Russian Presidential Press and Information Office
- Glass-half-full scenario would have #Putin turn quickly after the re-election & seek better relations with #US
- Kind of rhetoric #Putin has ratcheted up in the past four months is not that easily or quickly turned off
- Likely forecast for #US-Russian relations for the year: chilly, with a possible frost on the ground
A day after Vladimir Putin reclaimed the Russian presidency, protesters took to the streets, questioning his victory amid claims by opposition leaders and European observers of widespread election fraud.
On March 6, the New York Times Room for Debate asked five experts the pressing question, "What does this election mean for Russia’s relations with the United States?" AEI's Leon Aron responded:
"Russia is the world’s other nuclear superpower, it is unique geostrategically, spanning Europe and Asia." Plenty to worry about
Although less than 1 percent of U.S. world trade is with Russia (a fraction of the Sino-American trade) and, under Putin, Russia looks more and more like a petro-state, economics is not everything. Russia is the world’s other nuclear superpower, it is unique geostrategically, spanning Europe and Asia (and, so far, giving us an invaluable “northern route” to Afghanistan). So yes, the U.S. still has to “worry about Russia.”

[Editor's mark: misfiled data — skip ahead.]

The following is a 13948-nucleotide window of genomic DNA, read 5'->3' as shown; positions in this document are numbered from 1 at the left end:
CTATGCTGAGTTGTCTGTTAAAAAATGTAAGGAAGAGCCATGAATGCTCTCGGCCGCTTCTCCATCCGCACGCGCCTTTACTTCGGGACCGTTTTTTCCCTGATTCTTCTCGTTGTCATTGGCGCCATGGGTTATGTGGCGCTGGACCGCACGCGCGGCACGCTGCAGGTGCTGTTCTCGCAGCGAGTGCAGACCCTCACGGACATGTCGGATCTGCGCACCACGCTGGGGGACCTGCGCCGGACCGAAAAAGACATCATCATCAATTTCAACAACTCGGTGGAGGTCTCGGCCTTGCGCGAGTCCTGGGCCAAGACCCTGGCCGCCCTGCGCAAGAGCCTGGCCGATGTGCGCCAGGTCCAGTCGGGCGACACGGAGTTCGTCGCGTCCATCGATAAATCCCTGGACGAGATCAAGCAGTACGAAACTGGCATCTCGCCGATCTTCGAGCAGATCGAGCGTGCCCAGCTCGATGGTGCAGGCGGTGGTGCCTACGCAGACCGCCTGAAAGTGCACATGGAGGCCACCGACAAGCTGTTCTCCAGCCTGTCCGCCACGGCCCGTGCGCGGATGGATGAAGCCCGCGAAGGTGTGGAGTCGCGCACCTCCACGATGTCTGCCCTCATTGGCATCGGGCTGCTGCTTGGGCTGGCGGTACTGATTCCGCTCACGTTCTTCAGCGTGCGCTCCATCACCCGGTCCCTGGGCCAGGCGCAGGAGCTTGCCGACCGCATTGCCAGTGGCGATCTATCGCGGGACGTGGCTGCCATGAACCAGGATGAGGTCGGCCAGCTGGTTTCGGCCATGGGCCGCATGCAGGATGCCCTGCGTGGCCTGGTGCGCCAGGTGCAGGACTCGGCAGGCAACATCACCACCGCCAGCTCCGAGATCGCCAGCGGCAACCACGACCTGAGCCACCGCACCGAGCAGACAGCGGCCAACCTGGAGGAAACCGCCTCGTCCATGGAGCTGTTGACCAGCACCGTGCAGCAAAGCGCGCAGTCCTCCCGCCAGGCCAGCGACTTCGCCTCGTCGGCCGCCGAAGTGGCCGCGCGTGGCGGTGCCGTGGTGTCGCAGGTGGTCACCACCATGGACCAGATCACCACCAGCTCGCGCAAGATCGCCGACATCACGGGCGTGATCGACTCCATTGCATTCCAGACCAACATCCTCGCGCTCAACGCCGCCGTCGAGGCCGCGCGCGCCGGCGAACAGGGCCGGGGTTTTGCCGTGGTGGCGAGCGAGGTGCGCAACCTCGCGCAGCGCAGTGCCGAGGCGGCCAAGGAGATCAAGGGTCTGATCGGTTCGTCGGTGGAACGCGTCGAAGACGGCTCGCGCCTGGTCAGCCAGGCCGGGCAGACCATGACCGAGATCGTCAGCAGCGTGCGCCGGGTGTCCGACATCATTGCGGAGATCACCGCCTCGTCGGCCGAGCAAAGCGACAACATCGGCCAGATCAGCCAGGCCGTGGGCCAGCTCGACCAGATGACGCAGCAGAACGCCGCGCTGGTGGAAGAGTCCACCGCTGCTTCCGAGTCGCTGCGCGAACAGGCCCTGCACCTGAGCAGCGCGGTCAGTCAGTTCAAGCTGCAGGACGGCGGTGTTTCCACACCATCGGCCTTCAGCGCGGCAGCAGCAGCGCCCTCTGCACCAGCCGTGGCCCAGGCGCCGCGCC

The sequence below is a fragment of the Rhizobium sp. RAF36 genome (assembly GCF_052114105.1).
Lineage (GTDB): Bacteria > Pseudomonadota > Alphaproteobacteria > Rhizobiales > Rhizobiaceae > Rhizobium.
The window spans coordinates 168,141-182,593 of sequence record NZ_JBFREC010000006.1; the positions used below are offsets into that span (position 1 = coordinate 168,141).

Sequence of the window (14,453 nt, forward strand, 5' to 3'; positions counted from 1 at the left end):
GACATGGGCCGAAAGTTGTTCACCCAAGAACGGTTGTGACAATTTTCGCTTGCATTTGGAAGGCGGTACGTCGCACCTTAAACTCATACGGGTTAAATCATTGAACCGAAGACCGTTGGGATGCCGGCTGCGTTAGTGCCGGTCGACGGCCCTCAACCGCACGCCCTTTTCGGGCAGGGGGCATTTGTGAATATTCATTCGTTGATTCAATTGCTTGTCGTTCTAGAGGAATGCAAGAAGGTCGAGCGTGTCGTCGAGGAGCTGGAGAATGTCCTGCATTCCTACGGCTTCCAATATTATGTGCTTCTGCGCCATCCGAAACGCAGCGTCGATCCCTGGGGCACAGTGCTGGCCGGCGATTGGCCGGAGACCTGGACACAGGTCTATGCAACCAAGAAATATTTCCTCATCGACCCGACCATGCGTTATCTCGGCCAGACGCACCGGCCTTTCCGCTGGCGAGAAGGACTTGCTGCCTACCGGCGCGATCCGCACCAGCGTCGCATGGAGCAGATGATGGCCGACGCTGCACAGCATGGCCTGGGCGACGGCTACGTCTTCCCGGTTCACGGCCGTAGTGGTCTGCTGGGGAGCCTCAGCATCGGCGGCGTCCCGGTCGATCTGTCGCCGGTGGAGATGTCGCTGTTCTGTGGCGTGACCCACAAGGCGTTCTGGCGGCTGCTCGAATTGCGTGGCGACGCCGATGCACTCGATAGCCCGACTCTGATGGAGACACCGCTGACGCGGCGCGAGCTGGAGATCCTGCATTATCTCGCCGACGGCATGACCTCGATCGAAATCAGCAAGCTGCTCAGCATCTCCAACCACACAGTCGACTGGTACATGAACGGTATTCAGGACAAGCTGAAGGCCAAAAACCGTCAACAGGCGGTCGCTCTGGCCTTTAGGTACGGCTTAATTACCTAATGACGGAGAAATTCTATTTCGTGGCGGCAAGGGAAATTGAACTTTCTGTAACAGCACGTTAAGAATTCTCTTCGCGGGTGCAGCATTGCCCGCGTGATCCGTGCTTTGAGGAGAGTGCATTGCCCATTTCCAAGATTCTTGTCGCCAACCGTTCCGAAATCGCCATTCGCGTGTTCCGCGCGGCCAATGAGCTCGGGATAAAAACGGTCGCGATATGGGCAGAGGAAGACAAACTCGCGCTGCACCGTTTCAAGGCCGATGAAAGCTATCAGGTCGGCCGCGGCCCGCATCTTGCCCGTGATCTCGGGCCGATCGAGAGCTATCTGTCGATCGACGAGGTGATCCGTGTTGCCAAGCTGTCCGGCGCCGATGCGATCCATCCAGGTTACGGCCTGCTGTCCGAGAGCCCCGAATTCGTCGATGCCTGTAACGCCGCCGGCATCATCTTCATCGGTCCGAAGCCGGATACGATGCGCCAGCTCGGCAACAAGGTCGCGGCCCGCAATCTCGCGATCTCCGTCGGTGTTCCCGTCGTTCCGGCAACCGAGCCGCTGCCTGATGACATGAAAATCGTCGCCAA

And there is plenty to worry about. Just as “all politics is local,” so, in the end, all foreign policy is domestic politics. As is his wont whenever domestic politics is dicey, Putin resorted to the Russian authoritarians’ tried and true tactics: emphasizing danger from the West (meaning, today, largely the U.S.) to consolidate support for the Kremlin. Hence, Secretary of State Hillary Rodham Clinton as an agitator to the protesters; the end of cooperation on the Iran sanctions; the U.N. Security Council veto on sanctions on Syria and the sales of arms to the Assad regime.
A glass-half-full scenario would have Putin turn quickly after the re-election and seek better relations with the U.S. He might well do so, since playing nicely with the U.S. traditionally accrues considerable domestic respect and legitimacy to stable Russian and Soviet regimes. But there are two problems with that. First, the kind of rhetoric he has ratcheted up in the past four months is not that easily or quickly turned off. More important, as post-election protests rattle the regime (as they certainly will), like every authoritarian in danger, he is almost certain to double up on the narrative that has him as Russia’s protector against the scheming malfeasants on the outside and the fifth-columnists on the inside.
A likely forecast for U.S.-Russian relations for the balance of the year: chilly, with a possible frost on the ground.
Leon Aron is director of Russian studies at AEI.